Posted by Anne Landman on August 18, 2010

Chicken farmDocumentary movies about the American food industry, like "Food Inc.," "Fast Food Nation", "King Corn" and "Supersize Me" for the first time gave millions of people a hard look at modern food production practices, including distasteful realities like factory farming. As a result, more people have become skeptical of modern farming practices and mindful about where their food comes from. But big farmers are starting to fight back. A coalition of farm trade and lobbying groups calling itself "Illinois Farmers" announced the launch of a new public relations campaign to try and turn these attitudes around. The Illinois Beef Association, Illinois Corn Marketing Board, Illinois Farm Bureau, Illinois Pork Producers Association and Illinois Soybean Association are financing the campaign. The PR firm they are using is Morgan & Myres of Milwaukee, Wisconsin, which promoted controversial Roundup Ready crops, helped McDonalds pump up its sagging reputation, and led a campaign to boost the reputation Altria, parent company of cigarette maker Philip Morris. Morgan & Myres uses social media, word of mouth, blogging, videos and media interviews to entice people to trust its customers and their products.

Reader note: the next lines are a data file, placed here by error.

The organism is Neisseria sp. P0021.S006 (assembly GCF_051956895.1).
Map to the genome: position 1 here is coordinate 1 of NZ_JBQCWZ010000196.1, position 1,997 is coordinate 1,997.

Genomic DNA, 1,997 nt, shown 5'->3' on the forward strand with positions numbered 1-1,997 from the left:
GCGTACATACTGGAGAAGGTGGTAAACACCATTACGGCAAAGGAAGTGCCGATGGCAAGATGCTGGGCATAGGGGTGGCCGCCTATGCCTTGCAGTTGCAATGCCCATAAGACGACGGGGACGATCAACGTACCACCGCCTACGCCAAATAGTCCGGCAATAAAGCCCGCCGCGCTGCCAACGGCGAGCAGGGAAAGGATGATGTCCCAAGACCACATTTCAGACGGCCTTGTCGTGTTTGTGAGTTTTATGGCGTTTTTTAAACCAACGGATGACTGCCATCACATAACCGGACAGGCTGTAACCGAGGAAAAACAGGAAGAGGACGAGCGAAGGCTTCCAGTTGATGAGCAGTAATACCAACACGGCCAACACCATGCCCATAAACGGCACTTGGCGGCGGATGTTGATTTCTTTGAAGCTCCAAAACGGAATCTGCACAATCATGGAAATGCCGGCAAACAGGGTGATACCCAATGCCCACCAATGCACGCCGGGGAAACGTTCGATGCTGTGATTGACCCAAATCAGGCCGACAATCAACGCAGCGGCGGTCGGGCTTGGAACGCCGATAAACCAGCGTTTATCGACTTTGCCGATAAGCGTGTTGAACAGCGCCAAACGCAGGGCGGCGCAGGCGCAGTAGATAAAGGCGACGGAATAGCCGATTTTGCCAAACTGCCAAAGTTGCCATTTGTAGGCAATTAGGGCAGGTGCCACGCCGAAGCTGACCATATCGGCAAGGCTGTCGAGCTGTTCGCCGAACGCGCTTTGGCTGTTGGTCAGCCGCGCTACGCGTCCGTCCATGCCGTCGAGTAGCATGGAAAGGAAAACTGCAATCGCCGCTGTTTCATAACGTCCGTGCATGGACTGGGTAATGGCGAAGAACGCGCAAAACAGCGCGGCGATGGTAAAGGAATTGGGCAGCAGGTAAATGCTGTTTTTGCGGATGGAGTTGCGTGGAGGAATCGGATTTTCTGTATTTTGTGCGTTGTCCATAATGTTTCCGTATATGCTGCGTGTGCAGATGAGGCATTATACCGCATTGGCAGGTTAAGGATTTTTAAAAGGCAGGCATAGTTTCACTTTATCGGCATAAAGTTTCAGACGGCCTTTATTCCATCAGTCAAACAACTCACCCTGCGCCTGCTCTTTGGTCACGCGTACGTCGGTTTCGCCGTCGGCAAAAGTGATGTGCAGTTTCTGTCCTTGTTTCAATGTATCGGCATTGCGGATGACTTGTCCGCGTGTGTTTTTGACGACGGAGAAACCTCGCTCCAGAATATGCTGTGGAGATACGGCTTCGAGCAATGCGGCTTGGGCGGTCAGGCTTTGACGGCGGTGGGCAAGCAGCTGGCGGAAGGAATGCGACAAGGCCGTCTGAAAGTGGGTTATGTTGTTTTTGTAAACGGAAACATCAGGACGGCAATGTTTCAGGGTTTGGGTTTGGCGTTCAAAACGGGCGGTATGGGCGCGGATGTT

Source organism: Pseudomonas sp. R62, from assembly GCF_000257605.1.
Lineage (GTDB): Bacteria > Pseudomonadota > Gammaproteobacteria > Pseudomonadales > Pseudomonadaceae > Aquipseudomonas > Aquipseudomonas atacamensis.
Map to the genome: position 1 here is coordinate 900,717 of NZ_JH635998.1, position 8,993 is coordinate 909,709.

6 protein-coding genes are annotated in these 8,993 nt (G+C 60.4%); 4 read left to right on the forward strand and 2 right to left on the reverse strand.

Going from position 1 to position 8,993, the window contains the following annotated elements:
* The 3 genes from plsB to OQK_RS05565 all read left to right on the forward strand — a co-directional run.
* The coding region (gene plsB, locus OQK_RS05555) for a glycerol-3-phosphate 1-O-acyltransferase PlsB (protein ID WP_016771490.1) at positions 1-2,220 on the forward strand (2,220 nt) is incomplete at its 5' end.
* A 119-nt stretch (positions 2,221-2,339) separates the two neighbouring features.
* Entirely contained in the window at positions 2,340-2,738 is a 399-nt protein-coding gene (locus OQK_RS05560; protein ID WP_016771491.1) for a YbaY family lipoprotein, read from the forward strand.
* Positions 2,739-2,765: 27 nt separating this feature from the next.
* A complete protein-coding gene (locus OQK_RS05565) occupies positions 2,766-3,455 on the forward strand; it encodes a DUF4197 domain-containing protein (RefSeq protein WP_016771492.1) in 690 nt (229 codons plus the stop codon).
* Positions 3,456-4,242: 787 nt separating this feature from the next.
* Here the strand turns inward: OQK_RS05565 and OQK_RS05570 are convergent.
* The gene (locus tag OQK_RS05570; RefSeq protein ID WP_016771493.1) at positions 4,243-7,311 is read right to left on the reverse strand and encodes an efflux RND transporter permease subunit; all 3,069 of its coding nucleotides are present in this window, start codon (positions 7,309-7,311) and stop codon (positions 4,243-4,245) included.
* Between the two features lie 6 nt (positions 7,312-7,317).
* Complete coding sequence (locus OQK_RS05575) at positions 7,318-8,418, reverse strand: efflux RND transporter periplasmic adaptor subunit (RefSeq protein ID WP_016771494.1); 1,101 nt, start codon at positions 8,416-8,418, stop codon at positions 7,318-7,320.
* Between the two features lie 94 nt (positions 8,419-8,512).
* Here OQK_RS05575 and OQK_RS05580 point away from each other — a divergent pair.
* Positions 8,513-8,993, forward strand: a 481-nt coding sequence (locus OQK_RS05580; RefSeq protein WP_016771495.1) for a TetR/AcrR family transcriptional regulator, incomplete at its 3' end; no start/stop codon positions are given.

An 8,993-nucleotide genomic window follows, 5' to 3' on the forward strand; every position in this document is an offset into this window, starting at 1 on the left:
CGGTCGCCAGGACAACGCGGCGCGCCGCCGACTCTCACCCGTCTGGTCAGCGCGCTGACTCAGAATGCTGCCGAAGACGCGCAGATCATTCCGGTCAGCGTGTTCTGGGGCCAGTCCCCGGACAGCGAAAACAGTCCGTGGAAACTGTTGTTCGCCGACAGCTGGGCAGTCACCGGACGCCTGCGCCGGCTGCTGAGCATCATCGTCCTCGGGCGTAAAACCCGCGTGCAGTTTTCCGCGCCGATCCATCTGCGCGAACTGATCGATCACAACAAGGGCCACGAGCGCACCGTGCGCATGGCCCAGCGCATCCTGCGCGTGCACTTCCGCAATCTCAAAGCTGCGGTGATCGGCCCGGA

Comments

I don't know much about the subject. But what i do know is that in the Netherlands chicken farmers are being watched very closely. They are monitored by authority in the field of farmer laws. They cant pull some weird stunts without anyone noticing. Last year they arrested 70 farmers who were not upholding the hygiene quota for chickens.

Bill Moyers presents "United States of ALEC," a report on the most influential corporate-funded political force most of America has never heard of -- ALEC, the American Legislative Exchange Council.